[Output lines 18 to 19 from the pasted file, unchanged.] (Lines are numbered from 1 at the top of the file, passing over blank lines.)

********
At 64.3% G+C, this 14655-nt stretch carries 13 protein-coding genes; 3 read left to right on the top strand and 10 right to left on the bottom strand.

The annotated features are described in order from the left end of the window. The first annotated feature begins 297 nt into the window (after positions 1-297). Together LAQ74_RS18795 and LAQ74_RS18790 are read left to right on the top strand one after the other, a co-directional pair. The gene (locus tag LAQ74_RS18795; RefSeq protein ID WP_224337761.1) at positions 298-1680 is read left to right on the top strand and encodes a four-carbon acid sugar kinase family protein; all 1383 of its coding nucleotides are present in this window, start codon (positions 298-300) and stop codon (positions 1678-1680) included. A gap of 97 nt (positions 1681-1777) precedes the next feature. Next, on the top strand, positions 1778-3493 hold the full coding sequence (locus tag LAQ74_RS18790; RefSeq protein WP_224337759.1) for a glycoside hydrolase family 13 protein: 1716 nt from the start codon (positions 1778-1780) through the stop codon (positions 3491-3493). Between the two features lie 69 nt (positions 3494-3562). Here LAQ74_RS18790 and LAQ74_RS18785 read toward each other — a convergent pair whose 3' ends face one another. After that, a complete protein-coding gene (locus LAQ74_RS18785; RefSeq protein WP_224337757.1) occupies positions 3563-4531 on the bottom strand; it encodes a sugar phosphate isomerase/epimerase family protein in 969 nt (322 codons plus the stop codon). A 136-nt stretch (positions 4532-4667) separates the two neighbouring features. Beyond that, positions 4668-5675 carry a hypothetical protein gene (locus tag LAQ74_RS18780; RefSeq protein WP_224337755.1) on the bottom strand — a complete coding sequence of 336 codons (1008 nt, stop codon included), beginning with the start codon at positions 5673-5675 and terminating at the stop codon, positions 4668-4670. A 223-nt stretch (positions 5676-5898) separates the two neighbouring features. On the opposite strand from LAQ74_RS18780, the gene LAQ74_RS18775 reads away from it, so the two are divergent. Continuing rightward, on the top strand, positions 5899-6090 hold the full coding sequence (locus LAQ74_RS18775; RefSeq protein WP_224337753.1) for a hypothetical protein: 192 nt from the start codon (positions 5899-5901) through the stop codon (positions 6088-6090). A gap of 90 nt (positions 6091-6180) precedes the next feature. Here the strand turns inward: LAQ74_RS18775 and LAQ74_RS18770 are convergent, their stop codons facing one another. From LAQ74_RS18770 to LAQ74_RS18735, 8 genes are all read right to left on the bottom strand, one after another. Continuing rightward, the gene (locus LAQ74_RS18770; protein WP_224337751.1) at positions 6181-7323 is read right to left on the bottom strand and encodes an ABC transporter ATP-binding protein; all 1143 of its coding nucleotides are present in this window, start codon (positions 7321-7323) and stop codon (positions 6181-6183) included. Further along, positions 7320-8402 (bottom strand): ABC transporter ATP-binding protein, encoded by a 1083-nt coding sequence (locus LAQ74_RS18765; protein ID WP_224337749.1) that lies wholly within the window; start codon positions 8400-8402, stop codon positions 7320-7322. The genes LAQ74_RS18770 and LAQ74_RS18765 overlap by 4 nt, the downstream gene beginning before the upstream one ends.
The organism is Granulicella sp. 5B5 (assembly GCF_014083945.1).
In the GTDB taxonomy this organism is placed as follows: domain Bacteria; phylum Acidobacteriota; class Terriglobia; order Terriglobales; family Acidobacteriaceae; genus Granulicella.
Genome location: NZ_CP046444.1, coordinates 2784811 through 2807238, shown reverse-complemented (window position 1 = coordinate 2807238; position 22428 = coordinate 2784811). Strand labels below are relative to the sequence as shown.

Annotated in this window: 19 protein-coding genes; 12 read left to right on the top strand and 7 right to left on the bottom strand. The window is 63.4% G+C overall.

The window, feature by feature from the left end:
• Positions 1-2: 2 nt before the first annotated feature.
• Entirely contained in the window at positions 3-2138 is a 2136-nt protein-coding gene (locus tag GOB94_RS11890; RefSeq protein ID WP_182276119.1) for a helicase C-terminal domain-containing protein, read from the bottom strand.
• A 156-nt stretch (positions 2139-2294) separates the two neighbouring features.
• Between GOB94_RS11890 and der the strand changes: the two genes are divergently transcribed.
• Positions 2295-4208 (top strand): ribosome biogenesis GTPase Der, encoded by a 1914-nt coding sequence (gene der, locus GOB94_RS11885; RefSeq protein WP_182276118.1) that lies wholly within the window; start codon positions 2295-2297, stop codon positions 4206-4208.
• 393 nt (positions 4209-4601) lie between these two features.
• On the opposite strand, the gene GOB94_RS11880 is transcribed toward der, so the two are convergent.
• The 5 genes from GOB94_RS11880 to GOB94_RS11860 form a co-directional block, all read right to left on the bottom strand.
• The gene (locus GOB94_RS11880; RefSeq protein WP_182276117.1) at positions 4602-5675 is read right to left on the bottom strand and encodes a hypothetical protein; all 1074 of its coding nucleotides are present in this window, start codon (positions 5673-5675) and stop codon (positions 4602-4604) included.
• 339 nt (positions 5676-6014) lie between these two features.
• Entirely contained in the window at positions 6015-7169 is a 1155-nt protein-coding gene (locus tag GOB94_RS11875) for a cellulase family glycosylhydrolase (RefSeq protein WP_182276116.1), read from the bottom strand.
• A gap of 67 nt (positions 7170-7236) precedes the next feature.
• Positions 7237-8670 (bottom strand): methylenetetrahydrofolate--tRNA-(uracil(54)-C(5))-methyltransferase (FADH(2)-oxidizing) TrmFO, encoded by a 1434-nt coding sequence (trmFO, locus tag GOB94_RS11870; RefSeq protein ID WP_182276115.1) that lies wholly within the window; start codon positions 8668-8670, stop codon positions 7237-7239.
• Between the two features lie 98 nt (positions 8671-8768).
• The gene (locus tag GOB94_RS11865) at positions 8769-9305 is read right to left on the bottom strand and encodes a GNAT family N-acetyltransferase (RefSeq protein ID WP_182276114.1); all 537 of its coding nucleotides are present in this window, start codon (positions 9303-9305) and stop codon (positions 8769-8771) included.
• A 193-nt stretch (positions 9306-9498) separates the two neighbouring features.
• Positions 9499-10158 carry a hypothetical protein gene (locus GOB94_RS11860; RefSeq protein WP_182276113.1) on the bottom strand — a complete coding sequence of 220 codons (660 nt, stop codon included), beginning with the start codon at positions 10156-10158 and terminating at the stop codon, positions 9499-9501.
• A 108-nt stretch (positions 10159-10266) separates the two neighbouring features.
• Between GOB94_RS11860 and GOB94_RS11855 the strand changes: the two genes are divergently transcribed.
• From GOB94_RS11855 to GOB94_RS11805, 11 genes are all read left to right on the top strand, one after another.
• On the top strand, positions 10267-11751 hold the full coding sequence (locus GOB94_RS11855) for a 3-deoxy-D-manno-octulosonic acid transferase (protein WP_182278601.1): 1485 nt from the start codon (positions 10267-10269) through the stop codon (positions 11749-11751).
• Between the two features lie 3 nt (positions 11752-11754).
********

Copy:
• Entirely contained in the window at positions 6015-7169 is a 1155-nt protein-coding gene (locus tag GOB94_RS11875) for a cellulase family glycosylhydrolase (RefSeq protein WP_182276116.1), read from the bottom strand.
• A gap of 67 nt (positions 7170-7236) precedes the next feature.